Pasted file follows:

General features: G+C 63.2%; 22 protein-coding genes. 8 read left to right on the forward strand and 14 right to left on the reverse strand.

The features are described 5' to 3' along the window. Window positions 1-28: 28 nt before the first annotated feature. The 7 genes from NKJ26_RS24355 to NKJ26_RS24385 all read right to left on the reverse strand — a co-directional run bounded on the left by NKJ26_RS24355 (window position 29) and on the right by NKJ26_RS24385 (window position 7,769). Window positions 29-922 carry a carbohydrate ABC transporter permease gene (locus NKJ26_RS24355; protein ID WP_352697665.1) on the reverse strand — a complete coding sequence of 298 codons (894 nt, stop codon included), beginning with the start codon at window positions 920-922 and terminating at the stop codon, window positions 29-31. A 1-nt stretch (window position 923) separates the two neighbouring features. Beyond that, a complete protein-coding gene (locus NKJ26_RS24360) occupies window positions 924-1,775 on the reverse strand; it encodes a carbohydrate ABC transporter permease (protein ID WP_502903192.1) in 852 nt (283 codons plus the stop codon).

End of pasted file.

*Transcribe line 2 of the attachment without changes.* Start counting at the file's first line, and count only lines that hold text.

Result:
The features are described 5' to 3' along the window. Window positions 1-28: 28 nt before the first annotated feature. The 7 genes from NKJ26_RS24355 to NKJ26_RS24385 all read right to left on the reverse strand — a co-directional run bounded on the left by NKJ26_RS24355 (window position 29) and on the right by NKJ26_RS24385 (window position 7,769). Window positions 29-922 carry a carbohydrate ABC transporter permease gene (locus NKJ26_RS24355; protein ID WP_352697665.1) on the reverse strand — a complete coding sequence of 298 codons (894 nt, stop codon included), beginning with the start codon at window positions 920-922 and terminating at the stop codon, window positions 29-31. A 1-nt stretch (window position 923) separates the two neighbouring features. Beyond that, a complete protein-coding gene (locus NKJ26_RS24360) occupies window positions 924-1,775 on the reverse strand; it encodes a carbohydrate ABC transporter permease (protein ID WP_502903192.1) in 852 nt (283 codons plus the stop codon).